‘India needs two-pronged strategy to deal with future pandemic exigencies’

Vinson Kurian | Updated on: Jan 19, 2022
People pose with syringe with needle in front of displayed words “OMICRON SARS-COV-2” in this illustration. REUTERS/Dado Ruvic/Illustration/File Photo

People pose with syringe with needle in front of displayed words “OMICRON SARS-COV-2” in this illustration. REUTERS/Dado Ruvic/Illustration/File Photo | Photo Credit: Dado Ruvic

SARS-Cov-2 may survive for long, and become endemic: Immunologist Satish Ranjan

Thiruvananthapuram, Jan 19

Efficacy of the Covid-19 vaccine will always be challenged and compromised as the Coronavirus keeps evolving with immune escape capabilities. The vaccine platform will require constant modifications if it must provide immunity against new variants.

Currently, the Omicron variant is found to escape all vaccine-induced immunity and pharma companies are reformulating vaccines to make it effective against not just Omicron but also other variants, points out Dr Satish Ranjan, leading Germany-based immunologist.

Big bang reforms needed

“This is an extremely tedious work and requires huge resources. It would also tell on the economics of an immunisation programme that a country such as India needs for its vast population,” Ranjan told BusinessLine. Globally this drive needs to be continuous, sustainable and affordable. 

Since vaccine development would be expensive and its efficacy likely short-lived, India should bring big-bang reforms in healthcare and evolve a two-pronged strategy that addresses a potential future pandemic and gives allowance to other infectious and non-infectious diseases as well.

The country needs to develop a structured, integrated, preventive and responsive healthcare system wherein all private and public healthcare infrastructure are governed by a unified law. “We need to learn lessons from the current pandemic and formulate a national pandemic prevention programme,” he added.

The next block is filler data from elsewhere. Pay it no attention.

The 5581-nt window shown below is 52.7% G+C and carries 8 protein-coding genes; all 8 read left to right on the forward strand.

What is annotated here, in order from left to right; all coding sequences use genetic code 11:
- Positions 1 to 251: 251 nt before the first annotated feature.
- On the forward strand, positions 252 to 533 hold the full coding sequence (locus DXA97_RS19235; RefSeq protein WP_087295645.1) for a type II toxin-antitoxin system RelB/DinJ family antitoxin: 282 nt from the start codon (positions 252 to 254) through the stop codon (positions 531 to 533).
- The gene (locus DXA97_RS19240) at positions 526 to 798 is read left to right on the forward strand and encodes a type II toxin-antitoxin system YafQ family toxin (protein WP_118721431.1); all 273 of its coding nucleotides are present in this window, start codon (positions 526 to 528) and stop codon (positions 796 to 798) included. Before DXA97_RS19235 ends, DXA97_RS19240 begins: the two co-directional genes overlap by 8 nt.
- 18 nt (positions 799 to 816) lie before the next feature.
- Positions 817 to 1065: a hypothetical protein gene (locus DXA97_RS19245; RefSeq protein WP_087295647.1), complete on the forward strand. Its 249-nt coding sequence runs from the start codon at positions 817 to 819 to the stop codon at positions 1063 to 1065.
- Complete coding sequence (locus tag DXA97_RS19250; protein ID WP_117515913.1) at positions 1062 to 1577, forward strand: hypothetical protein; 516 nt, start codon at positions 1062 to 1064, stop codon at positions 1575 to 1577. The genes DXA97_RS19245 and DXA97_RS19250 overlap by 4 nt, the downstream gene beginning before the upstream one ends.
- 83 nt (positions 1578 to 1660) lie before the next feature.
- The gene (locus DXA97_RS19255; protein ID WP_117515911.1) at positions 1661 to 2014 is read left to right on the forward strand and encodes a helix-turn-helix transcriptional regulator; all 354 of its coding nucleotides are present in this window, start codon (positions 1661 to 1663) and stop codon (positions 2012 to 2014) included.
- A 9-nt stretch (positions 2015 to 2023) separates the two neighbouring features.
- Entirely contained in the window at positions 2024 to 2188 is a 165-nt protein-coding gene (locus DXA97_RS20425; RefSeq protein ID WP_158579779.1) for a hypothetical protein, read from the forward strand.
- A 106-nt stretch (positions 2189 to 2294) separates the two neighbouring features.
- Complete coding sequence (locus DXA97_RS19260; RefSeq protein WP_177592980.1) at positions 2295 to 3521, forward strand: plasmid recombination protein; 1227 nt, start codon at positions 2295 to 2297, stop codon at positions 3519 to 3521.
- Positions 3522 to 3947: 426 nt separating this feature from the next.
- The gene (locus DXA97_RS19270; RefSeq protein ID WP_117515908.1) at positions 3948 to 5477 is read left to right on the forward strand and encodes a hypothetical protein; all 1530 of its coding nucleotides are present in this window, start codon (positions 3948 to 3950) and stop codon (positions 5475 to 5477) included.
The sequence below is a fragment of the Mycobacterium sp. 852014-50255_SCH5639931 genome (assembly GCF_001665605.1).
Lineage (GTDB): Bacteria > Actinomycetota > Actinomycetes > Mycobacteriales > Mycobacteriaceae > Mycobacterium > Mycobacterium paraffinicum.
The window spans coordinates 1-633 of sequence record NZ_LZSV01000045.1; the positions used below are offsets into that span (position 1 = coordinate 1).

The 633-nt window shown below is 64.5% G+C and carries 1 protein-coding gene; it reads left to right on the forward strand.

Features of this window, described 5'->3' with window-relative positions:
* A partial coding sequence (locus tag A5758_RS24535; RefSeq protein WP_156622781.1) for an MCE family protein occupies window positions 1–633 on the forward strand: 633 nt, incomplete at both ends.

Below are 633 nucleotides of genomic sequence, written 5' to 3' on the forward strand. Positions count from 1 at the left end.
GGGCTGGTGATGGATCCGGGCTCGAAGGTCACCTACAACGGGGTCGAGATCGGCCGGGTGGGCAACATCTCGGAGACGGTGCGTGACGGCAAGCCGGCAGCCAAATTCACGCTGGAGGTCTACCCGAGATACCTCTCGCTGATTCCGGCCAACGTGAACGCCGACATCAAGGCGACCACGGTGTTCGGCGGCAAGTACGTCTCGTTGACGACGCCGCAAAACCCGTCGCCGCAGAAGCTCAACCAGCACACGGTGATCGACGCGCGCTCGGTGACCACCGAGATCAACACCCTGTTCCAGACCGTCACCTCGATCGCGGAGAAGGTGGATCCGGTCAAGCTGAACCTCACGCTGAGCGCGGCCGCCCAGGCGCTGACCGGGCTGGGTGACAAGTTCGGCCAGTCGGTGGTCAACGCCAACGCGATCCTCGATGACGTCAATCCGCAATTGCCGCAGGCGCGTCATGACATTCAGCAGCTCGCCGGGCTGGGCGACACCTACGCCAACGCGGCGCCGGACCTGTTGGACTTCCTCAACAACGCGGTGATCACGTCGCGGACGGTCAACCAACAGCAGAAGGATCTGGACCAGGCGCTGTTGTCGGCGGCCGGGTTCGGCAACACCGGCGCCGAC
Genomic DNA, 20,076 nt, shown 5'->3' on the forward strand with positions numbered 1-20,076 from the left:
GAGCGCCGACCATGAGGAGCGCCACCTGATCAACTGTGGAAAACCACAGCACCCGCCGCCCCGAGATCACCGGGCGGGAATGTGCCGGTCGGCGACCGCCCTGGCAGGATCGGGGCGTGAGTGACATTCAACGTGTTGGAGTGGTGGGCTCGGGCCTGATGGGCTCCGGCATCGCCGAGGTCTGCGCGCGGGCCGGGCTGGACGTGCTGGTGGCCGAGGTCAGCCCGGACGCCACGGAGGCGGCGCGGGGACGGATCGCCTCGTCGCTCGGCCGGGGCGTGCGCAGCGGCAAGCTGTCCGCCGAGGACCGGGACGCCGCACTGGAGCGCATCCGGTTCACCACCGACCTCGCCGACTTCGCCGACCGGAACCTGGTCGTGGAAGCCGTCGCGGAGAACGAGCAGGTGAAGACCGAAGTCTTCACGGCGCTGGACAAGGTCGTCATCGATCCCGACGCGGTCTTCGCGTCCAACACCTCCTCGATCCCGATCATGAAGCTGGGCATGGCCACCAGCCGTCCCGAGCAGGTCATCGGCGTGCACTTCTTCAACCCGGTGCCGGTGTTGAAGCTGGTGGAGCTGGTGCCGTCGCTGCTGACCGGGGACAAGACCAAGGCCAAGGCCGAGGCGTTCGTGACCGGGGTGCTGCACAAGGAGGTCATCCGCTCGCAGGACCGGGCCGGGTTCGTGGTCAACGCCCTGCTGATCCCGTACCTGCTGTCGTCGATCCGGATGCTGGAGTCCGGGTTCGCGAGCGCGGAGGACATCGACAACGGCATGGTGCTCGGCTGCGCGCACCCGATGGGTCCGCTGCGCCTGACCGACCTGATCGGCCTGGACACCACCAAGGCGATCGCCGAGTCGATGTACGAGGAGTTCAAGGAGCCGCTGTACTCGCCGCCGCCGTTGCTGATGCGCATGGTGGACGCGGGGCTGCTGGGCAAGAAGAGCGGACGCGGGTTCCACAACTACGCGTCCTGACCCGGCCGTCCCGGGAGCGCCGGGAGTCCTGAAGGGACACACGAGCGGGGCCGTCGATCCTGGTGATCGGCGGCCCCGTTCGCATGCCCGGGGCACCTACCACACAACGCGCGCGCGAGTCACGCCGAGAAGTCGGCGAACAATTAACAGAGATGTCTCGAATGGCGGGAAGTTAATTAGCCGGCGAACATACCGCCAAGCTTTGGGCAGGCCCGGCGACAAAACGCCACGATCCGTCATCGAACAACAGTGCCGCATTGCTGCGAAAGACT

Seven coronaviruses in all

Ranjan recalled how the term Coronavirus was coined in 1968 for a group of viruses with crown-like structures and which resembled the solar corona under an electron microscope. These viruses were responsible for causing common cold in humans and bronchitis and intestinal diseases in animals.

Seven coronaviruses are now known to infect humans; of them, four cause common cough and cold and have the ability to primarily infect upper respiratory tract only, Ranjan explained.

Two others, namely SARS-CoV-1 (Severe Acute Respiratory Syndrome) and MERS-CoV (Middle East Respiratory Syndrome) infect lungs and can cause severe diseases. The last one in the series, SARS-CoV-2, has triggered the current pandemic and causative agent of Covid-19.

Genomic proofreading ability

SARS-CoV-2 has unique ability to infect both the upper respiratory tract and lungs and causes severe diseases that have claimed millions of lives globally. Coronaviruses are also one of few RNA viruses with genomic proofreading mechanisms that prevent unfavorable mutations deleterious for their existence.

SARS-CoV-2 also possesses this ability and many antivirals that can induce unfavorable mutations in hepatitis C and other viruses have failed to induce unfavorable mutations with it. 

“Instead, it has undergone favorable mutations with enhanced infectivity and immune escape abilities. It is likely that it may survive for long, become endemic and we have to learn to live with it,” Ranjan said. 

Published on January 19, 2022
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